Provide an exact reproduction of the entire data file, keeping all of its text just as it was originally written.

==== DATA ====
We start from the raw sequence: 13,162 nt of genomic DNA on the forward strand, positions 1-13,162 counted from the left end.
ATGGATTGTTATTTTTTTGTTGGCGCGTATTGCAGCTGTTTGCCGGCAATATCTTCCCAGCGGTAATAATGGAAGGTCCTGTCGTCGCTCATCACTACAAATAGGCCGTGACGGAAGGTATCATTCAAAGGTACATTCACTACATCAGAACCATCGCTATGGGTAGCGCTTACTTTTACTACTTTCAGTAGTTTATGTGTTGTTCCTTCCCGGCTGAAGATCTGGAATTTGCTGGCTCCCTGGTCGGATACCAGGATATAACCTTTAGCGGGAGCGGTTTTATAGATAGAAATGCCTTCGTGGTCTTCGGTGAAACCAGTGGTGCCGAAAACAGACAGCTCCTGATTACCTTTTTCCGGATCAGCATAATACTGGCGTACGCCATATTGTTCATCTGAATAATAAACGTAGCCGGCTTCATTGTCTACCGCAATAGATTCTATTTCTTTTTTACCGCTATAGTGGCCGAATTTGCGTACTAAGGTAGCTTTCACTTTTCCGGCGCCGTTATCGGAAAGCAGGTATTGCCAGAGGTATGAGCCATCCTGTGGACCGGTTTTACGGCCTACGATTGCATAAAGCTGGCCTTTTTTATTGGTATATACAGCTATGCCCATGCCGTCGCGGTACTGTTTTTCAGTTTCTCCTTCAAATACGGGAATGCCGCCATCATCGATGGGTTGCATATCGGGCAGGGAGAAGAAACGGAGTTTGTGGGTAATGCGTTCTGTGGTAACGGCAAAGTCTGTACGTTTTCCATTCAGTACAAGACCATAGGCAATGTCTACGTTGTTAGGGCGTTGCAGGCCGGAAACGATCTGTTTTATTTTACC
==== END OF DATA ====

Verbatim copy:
We start from the raw sequence: 13,162 nt of genomic DNA on the forward strand, positions 1-13,162 counted from the left end.
ATGGATTGTTATTTTTTTGTTGGCGCGTATTGCAGCTGTTTGCCGGCAATATCTTCCCAGCGGTAATAATGGAAGGTCCTGTCGTCGCTCATCACTACAAATAGGCCGTGACGGAAGGTATCATTCAAAGGTACATTCACTACATCAGAACCATCGCTATGGGTAGCGCTTACTTTTACTACTTTCAGTAGTTTATGTGTTGTTCCTTCCCGGCTGAAGATCTGGAATTTGCTGGCTCCCTGGTCGGATACCAGGATATAACCTTTAGCGGGAGCGGTTTTATAGATAGAAATGCCTTCGTGGTCTTCGGTGAAACCAGTGGTGCCGAAAACAGACAGCTCCTGATTACCTTTTTCCGGATCAGCATAATACTGGCGTACGCCATATTGTTCATCTGAATAATAAACGTAGCCGGCTTCATTGTCTACCGCAATAGATTCTATTTCTTTTTTACCGCTATAGTGGCCGAATTTGCGTACTAAGGTAGCTTTCACTTTTCCGGCGCCGTTATCGGAAAGCAGGTATTGCCAGAGGTATGAGCCATCCTGTGGACCGGTTTTACGGCCTACGATTGCATAAAGCTGGCCTTTTTTATTGGTATATACAGCTATGCCCATGCCGTCGCGGTACTGTTTTTCAGTTTCTCCTTCAAATACGGGAATGCCGCCATCATCGATGGGTTGCATATCGGGCAGGGAGAAGAAACGGAGTTTGTGGGTAATGCGTTCTGTGGTAACGGCAAAGTCTGTACGTTTTCCATTCAGTACAAGACCATAGGCAATGTCTACGTTGTTAGGGCGTTGCAGGCCGGAAACGATCTGTTTTATTTTACC